Just in time for the weekend, the U.S. Nuclear Regulatory Commission (NRC) proposed an $8,500 fine to Idaho State University for losing track of a single gram of weapons-grade plutonium missing since 2004.
Uranium and plutonium have gotten famous, or infamous, because they are used in atom bombs. We could have been saying that about another material—one that few actually know. Learn about the material that didn’t quite make it into The Bomb.
Is NASA running out of plutonium? Scientific American looks into NASA’s dwindling supply of the stuff—most of it leftovers from Cold War-era weapons production—and what a jump in production might look like. As of now, they estimate there’s only enough left to power four new missions.
This block of plutonium appears to be glowing like a hot coal. Not a good sign! The glow is due to a property called pyrophoricity. A pyrophoric material will burst into flames when it comes into contact with everyday materials like water and oxygen.
Our epic journey to Pluto has been filled with cosmic coincidences. Crossing Neptune’s orbit 25 years to the day after Voyager 2. Zipping by Pluto 50 years on the nose after our first Mars encounter. But my favorite serendipitous fact of all has to do with how we’ve powered the entire New Horizons mission—using none…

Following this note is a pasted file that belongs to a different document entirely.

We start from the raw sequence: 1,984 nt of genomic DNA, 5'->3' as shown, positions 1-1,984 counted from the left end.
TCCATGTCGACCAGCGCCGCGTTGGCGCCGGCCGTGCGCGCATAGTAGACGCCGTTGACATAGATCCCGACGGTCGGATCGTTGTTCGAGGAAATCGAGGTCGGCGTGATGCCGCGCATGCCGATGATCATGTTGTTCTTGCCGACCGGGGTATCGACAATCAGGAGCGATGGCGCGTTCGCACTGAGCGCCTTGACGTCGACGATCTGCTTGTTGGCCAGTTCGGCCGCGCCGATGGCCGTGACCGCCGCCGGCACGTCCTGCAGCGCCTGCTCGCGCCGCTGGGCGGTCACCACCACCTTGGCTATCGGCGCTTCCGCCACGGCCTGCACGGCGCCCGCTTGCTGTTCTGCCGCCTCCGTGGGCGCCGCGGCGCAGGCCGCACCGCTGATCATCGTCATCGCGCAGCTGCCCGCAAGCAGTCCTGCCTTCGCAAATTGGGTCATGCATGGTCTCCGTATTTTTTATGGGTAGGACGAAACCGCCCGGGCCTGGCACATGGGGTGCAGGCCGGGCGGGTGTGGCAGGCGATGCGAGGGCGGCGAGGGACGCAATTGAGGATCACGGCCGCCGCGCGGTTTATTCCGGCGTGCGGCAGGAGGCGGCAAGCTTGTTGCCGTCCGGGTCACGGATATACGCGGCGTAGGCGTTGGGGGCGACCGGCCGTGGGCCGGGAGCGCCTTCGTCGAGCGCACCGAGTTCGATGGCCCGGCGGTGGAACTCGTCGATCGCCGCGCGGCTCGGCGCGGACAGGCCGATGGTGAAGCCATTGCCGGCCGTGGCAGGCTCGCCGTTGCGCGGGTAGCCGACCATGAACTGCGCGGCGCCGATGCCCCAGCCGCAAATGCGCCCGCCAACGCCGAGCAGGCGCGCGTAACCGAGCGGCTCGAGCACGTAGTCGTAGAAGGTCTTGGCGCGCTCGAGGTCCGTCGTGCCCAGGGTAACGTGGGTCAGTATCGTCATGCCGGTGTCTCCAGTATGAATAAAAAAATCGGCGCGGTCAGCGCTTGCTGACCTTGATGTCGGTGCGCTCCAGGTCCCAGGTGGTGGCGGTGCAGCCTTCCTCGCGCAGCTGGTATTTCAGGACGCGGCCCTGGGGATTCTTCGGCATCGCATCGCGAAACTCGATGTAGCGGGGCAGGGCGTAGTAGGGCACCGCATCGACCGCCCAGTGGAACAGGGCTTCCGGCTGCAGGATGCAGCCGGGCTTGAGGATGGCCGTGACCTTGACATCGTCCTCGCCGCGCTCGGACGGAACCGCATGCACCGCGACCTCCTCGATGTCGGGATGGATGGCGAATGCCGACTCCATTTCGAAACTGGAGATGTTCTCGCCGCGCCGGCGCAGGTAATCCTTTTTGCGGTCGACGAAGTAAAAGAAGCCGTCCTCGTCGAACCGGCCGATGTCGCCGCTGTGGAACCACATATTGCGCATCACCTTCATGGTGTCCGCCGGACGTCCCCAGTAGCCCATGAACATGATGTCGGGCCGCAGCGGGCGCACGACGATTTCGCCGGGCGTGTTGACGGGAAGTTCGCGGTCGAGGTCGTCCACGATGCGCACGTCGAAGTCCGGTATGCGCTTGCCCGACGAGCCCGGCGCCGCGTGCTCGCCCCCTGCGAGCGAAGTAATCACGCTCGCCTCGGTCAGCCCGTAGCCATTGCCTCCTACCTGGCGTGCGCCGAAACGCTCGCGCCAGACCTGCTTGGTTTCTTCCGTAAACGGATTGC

The physicists who invented the nuclear bomb worked out of Los Alamos in New Mexico, but the people who did the dirty work of making the bombs were in Hanford, Washington. Throughout the Cold War, Hanford churned out plutonium for our nuclear arsenal. It was also, conveniently, a place to experiment with radiation.
A horrible accident at Los Alamos in 1958 illustrates what happens to a person's body when they stand next to plutonium during a chain reaction.
A few years ago, the first lump of plutonium scientists ever made on Earth was removed from display in Berkeley's Lawrence Hall of Science and then forgotten about. Berkeley physicists think they've finally found it again–thankfully before it got thrown out as radioactive waste.
Radiation so often gets a bad rap. Obviously, no one wants to swallow a chunk of uranium, but some radiation isn't just harmless, it can keep you alive. Hopefully, most of you are sitting not-too-far from a piece of decayed plutonium right now - your smoke detector.
Did you know that plutonium is a literal joke? Not the full name, which is a fair enough name (though unaffiliated with an actual planet anymore). That little square on the periodic table is a joke, made by plutonium's discoverer, meant to stay up there for all time.
The horrors of the nuclear age, in terms of exploding reactors and nuclear bombs, are well known. Behind the well-publicized threat of mass death lies a secret history of nuclear projects being used to destroy individuals. In the late 1940s, United States citizens were injected with plutonium without their knowledge.
Based on the fact that several of Fukushima's reactors are now believed to have melted down, Japan's nuclear safety agency is revising their figures on the amount of radiation spewed at the start of the crisis. By over 100%.
Plutonium has been discovered for the first time outside Fukushima's reactor buildings. The radioactive material was found in the soil at five points of the nuclear plant.